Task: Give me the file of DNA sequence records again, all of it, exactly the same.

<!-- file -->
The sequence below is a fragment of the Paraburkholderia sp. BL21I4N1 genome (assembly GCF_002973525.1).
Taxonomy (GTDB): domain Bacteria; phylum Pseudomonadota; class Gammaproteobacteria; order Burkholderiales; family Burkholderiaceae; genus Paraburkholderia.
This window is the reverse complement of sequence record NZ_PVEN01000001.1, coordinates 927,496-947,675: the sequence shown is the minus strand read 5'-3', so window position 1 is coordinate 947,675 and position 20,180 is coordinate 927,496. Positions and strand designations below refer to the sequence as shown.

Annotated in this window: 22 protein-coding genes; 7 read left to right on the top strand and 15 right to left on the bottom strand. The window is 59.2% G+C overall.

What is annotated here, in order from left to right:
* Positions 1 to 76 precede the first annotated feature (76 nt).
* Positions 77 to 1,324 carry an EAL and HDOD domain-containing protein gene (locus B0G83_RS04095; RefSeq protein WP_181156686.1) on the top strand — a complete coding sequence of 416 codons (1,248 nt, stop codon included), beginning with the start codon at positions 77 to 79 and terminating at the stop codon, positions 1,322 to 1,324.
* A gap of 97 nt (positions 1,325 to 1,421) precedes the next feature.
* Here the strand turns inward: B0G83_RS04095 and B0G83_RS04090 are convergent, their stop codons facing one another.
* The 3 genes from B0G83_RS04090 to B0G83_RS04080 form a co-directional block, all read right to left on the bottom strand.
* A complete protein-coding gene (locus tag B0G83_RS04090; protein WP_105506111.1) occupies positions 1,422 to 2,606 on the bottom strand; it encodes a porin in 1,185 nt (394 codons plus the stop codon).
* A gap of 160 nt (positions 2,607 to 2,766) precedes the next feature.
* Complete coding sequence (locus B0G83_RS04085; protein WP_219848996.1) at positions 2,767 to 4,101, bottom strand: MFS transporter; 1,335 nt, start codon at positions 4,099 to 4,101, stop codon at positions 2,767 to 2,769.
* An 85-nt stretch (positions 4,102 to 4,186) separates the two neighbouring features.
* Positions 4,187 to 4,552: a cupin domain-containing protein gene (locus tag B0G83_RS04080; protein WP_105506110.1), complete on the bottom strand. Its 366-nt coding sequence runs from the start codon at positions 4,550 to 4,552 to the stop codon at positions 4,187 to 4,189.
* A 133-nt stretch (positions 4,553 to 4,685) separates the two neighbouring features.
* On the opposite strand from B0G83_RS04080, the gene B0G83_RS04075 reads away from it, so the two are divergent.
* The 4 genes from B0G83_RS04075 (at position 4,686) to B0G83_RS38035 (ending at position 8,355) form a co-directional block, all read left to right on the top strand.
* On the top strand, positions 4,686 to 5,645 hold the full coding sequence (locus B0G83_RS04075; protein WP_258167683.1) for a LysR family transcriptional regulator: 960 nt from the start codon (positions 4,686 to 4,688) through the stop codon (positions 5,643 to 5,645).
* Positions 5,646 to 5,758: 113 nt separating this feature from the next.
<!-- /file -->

The sequence below is a fragment of the Paraburkholderia sp. BL21I4N1 genome (assembly GCF_002973525.1).
Taxonomy (GTDB): domain Bacteria; phylum Pseudomonadota; class Gammaproteobacteria; order Burkholderiales; family Burkholderiaceae; genus Paraburkholderia.
This window is the reverse complement of sequence record NZ_PVEN01000001.1, coordinates 927,496-947,675: the sequence shown is the minus strand read 5'-3', so window position 1 is coordinate 947,675 and position 20,180 is coordinate 927,496. Positions and strand designations below refer to the sequence as shown.

Annotated in this window: 22 protein-coding genes; 7 read left to right on the top strand and 15 right to left on the bottom strand. The window is 59.2% G+C overall.

What is annotated here, in order from left to right:
* Positions 1 to 76 precede the first annotated feature (76 nt).
* Positions 77 to 1,324 carry an EAL and HDOD domain-containing protein gene (locus B0G83_RS04095; RefSeq protein WP_181156686.1) on the top strand — a complete coding sequence of 416 codons (1,248 nt, stop codon included), beginning with the start codon at positions 77 to 79 and terminating at the stop codon, positions 1,322 to 1,324.
* A gap of 97 nt (positions 1,325 to 1,421) precedes the next feature.
* Here the strand turns inward: B0G83_RS04095 and B0G83_RS04090 are convergent, their stop codons facing one another.
* The 3 genes from B0G83_RS04090 to B0G83_RS04080 form a co-directional block, all read right to left on the bottom strand.
* A complete protein-coding gene (locus tag B0G83_RS04090; protein WP_105506111.1) occupies positions 1,422 to 2,606 on the bottom strand; it encodes a porin in 1,185 nt (394 codons plus the stop codon).
* A gap of 160 nt (positions 2,607 to 2,766) precedes the next feature.
* Complete coding sequence (locus B0G83_RS04085; protein WP_219848996.1) at positions 2,767 to 4,101, bottom strand: MFS transporter; 1,335 nt, start codon at positions 4,099 to 4,101, stop codon at positions 2,767 to 2,769.
* An 85-nt stretch (positions 4,102 to 4,186) separates the two neighbouring features.
* Positions 4,187 to 4,552: a cupin domain-containing protein gene (locus tag B0G83_RS04080; protein WP_105506110.1), complete on the bottom strand. Its 366-nt coding sequence runs from the start codon at positions 4,550 to 4,552 to the stop codon at positions 4,187 to 4,189.
* A 133-nt stretch (positions 4,553 to 4,685) separates the two neighbouring features.
* On the opposite strand from B0G83_RS04080, the gene B0G83_RS04075 reads away from it, so the two are divergent.
* The 4 genes from B0G83_RS04075 (at position 4,686) to B0G83_RS38035 (ending at position 8,355) form a co-directional block, all read left to right on the top strand.
* On the top strand, positions 4,686 to 5,645 hold the full coding sequence (locus B0G83_RS04075; protein WP_258167683.1) for a LysR family transcriptional regulator: 960 nt from the start codon (positions 4,686 to 4,688) through the stop codon (positions 5,643 to 5,645).
* Positions 5,646 to 5,758: 113 nt separating this feature from the next.